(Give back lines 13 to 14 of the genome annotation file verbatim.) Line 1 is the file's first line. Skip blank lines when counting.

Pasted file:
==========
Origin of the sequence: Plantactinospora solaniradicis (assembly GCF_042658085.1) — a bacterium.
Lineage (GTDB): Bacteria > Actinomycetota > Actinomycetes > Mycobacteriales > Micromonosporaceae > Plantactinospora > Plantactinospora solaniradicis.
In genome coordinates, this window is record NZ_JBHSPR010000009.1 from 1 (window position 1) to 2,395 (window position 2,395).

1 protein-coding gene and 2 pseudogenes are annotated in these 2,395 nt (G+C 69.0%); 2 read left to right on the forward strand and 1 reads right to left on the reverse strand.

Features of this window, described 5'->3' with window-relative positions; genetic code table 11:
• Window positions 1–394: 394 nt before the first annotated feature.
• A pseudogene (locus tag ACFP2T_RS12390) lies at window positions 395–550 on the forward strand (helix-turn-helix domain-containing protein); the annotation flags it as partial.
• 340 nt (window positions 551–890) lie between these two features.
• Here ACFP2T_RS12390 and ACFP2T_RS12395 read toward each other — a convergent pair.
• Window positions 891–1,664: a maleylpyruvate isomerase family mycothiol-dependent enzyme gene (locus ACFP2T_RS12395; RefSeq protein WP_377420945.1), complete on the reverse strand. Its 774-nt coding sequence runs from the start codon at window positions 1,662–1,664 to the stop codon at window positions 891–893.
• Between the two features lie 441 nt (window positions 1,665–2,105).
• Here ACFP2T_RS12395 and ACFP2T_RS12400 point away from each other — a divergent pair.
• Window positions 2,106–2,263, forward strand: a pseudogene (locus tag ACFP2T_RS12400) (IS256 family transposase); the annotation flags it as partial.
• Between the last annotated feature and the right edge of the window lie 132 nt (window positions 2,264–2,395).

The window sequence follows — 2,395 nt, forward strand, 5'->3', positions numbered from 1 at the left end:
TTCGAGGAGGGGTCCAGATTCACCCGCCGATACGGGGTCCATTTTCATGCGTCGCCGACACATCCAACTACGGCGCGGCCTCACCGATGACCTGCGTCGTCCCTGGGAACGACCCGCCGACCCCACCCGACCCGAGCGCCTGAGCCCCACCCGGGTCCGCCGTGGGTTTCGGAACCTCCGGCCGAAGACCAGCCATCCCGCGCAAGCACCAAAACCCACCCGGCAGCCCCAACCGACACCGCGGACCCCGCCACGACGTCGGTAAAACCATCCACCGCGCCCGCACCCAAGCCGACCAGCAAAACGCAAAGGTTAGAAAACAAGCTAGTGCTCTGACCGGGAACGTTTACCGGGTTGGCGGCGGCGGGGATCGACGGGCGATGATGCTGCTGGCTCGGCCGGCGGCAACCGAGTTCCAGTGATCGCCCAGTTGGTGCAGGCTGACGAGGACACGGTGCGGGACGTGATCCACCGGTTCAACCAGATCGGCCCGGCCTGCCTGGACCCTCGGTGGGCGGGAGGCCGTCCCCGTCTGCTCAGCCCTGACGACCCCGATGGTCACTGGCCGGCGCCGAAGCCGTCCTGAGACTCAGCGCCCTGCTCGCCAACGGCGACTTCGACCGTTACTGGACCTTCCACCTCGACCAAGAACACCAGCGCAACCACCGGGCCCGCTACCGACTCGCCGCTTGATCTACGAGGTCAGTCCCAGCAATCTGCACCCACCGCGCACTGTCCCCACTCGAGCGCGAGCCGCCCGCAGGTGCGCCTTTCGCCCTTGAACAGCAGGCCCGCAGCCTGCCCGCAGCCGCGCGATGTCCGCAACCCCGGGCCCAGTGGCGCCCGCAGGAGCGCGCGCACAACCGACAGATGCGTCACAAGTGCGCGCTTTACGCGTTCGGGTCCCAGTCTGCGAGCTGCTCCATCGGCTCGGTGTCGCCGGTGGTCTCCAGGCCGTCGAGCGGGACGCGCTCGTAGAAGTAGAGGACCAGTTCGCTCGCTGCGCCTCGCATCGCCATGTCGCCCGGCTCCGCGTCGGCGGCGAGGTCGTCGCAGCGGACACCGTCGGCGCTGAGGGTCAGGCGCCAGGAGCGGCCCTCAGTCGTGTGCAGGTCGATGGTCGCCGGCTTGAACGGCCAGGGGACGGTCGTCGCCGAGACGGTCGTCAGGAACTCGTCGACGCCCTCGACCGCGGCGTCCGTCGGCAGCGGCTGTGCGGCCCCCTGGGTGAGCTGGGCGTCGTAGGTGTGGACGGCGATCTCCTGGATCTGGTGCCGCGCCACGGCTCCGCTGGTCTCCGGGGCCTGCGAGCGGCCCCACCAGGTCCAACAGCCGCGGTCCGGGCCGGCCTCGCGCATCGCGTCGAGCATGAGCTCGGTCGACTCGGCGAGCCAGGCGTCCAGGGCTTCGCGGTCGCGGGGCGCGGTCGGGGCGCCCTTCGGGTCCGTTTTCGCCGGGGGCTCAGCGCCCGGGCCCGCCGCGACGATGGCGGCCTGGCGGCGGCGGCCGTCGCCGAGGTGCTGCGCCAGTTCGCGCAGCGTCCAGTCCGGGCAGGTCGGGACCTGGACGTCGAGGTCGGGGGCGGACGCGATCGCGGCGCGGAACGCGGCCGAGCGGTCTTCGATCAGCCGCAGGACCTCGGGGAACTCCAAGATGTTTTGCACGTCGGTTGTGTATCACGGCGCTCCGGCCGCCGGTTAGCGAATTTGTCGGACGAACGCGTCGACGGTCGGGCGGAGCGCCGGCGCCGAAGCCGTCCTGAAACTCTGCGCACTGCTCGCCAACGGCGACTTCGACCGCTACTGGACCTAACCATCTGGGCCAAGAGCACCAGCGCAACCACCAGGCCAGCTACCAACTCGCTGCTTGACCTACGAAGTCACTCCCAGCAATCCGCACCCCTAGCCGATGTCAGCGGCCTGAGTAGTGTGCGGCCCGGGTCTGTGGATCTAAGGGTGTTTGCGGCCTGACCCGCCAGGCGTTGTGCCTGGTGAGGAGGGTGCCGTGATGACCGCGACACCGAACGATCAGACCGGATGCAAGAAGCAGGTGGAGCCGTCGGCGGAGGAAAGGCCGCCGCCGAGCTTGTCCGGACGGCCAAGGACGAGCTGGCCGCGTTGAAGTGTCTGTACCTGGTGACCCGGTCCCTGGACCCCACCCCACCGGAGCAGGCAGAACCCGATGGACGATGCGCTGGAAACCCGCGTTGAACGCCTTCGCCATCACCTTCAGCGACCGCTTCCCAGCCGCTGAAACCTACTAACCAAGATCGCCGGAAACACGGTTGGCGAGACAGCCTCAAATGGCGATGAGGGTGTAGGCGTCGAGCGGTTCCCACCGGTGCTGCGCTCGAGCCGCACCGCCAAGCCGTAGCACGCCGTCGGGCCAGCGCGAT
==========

• Window positions 2,106–2,263, forward strand: a pseudogene (locus tag ACFP2T_RS12400) (IS256 family transposase); the annotation flags it as partial.
• Between the last annotated feature and the right edge of the window lie 132 nt (window positions 2,264–2,395).